I happen to agree that Watchmen (the graphic novel, not the movie) deserves its slot in the canon as one of the 100 Best Novels of the 20th Century. But Soon I Will Be Invincible uses language alone to take us into similar territory, which turns out to be an inspired choice. Removed from the inherent limitations of graphic representation (dialogue boxes, two-dimensionality) the super-powered characters of Grossman’s debut novel are free to become, paradoxically, even more vivid, but also more compellingly nuanced. It’s very much a balancing act, and brilliantly executed.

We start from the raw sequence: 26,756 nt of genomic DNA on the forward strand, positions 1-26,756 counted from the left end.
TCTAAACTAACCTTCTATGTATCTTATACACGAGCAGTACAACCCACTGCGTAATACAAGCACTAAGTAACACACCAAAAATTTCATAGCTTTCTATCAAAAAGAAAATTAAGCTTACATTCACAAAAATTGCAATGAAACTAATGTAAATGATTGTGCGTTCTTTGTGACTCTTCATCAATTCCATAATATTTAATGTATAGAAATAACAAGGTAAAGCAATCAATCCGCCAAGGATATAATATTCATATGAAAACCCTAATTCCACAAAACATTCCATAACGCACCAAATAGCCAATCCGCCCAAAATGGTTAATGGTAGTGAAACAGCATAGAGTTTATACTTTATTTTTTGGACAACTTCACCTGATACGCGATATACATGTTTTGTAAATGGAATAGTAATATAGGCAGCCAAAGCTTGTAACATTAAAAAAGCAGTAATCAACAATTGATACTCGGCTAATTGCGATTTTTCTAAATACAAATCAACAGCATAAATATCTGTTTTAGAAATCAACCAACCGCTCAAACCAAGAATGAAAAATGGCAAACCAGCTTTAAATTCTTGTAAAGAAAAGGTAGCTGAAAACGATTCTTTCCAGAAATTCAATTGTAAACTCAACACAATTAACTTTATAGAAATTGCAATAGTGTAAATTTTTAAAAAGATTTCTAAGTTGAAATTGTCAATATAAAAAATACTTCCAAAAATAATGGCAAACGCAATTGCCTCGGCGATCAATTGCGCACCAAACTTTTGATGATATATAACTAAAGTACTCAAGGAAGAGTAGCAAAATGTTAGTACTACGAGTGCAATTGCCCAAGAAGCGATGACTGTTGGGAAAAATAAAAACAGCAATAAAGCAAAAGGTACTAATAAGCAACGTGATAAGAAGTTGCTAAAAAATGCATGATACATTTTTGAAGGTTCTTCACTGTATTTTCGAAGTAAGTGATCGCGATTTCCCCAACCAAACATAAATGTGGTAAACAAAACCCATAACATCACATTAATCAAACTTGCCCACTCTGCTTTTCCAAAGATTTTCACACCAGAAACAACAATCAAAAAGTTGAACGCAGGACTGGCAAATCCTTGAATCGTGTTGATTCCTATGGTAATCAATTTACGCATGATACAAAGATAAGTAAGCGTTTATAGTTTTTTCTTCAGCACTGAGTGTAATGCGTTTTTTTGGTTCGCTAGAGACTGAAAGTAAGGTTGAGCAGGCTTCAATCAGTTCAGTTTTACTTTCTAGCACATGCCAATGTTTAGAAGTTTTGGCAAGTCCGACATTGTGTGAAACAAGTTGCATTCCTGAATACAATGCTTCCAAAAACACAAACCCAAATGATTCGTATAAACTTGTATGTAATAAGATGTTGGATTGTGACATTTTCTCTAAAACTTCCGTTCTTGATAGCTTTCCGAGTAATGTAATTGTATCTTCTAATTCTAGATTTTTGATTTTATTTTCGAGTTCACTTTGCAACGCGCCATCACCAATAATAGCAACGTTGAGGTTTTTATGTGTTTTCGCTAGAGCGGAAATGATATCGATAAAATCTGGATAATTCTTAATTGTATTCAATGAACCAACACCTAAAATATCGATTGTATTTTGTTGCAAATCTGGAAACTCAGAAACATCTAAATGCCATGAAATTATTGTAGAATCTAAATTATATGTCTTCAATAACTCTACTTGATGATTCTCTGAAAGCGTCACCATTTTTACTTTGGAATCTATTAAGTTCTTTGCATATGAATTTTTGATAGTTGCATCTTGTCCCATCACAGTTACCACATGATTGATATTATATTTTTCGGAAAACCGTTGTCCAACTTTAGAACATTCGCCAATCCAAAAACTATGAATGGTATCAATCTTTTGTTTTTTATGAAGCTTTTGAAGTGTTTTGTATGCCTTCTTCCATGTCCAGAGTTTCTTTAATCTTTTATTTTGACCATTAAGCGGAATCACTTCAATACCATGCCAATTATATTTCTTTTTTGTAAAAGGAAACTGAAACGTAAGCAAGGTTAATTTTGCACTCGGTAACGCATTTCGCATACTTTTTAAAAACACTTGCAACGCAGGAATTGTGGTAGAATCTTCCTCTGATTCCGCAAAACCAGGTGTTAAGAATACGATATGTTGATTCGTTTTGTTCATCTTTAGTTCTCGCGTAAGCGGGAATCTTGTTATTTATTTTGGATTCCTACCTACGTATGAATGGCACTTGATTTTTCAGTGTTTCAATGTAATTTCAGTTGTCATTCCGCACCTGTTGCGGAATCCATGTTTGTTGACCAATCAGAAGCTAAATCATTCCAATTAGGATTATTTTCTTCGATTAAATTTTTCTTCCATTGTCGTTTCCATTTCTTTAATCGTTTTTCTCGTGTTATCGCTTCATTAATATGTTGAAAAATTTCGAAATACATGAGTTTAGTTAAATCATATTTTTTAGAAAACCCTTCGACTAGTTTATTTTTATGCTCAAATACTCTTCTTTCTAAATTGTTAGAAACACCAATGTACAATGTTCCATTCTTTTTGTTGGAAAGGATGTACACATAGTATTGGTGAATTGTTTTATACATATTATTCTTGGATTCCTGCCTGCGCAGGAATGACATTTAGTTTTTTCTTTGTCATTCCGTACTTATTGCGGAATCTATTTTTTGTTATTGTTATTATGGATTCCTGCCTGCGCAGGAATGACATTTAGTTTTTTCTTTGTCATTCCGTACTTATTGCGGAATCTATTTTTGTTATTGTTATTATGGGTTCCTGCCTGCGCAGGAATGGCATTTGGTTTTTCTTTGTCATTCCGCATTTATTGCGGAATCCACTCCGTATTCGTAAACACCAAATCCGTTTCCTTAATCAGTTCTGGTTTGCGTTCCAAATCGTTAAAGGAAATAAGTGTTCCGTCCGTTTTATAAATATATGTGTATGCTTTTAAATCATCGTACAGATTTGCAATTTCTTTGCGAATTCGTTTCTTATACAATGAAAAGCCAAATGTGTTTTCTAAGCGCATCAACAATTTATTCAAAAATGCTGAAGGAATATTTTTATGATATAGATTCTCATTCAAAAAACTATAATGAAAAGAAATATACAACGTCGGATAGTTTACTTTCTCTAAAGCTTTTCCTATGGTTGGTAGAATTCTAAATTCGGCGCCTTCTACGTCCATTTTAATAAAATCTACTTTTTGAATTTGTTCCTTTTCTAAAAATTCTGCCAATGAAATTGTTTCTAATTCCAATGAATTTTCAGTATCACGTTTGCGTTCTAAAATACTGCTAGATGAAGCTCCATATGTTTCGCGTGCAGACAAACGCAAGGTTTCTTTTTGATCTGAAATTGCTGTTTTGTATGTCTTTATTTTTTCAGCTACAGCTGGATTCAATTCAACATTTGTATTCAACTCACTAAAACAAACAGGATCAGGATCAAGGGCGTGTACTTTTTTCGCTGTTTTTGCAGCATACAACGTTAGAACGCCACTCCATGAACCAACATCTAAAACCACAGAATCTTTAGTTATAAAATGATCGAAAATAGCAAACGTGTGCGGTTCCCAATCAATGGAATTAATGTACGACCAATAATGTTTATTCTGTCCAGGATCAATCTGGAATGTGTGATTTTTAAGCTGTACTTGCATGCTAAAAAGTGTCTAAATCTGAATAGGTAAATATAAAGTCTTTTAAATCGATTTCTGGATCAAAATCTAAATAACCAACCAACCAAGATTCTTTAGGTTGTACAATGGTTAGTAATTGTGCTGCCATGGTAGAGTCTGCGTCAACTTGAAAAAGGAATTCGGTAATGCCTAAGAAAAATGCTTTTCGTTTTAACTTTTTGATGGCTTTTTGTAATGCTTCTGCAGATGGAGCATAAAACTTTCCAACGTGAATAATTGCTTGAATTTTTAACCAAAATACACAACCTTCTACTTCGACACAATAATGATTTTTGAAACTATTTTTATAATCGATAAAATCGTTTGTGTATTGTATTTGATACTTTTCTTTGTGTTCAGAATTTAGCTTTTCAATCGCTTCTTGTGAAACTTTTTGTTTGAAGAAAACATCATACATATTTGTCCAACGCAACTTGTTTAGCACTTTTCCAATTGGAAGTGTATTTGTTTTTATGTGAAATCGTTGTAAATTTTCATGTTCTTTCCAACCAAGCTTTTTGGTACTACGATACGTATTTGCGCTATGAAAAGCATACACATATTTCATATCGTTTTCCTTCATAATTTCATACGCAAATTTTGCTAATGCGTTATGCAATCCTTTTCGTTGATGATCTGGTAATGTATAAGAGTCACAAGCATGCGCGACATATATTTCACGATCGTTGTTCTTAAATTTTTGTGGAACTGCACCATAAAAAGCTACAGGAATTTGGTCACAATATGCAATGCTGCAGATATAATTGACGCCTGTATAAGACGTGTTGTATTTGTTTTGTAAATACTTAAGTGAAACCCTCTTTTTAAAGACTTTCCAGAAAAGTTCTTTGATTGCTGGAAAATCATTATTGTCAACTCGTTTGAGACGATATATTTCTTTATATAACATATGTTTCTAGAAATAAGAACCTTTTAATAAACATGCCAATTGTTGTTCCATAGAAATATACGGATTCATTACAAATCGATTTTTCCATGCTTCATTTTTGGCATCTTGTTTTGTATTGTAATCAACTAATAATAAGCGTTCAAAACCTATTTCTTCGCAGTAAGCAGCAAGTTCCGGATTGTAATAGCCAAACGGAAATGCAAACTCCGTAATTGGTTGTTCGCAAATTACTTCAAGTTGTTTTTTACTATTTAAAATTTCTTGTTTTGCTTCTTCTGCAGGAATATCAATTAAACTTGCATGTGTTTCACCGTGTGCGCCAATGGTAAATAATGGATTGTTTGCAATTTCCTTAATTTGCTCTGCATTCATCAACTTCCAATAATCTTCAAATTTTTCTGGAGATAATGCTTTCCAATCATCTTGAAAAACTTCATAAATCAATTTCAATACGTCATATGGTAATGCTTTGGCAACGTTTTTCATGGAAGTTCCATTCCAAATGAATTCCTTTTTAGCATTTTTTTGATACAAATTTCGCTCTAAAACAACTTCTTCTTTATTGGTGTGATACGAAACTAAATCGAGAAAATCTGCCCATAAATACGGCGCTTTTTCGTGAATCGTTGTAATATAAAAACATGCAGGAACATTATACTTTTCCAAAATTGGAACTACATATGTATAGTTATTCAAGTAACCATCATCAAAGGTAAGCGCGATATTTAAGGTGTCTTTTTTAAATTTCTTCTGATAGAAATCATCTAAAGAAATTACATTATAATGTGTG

Watchmen descends to seriousness via its dystopian tropes, but Soon I Will Be Invincible embraces the mainstream comic-book universe in which Good unambiguously bitchslaps Evil. There’s a plot worthy of Stan Lee, complete with doomsday devices and The Hammer of Ra. The chapters are titled in deliberate cliches, like “Foiled Again” and “At Last We Meet”. But all this is subtext (supertext?)–the real story is told through two inevitably-converging arcs, that of a freshly-minted heroine and an escaped villain, rebooting his career from scratch. Both are wonderfully sympathetic, in their off-kilter way, and the book keeps tossing off little hand grenades of insight into our own times: the supergenius bad guy, for instance, is diagnosed with MHD (Malign Hypercognition Disorder). It’s funny, of course, but also–for a novel so thoroughly decked out in spandex–braver and more elegant than you’d expect.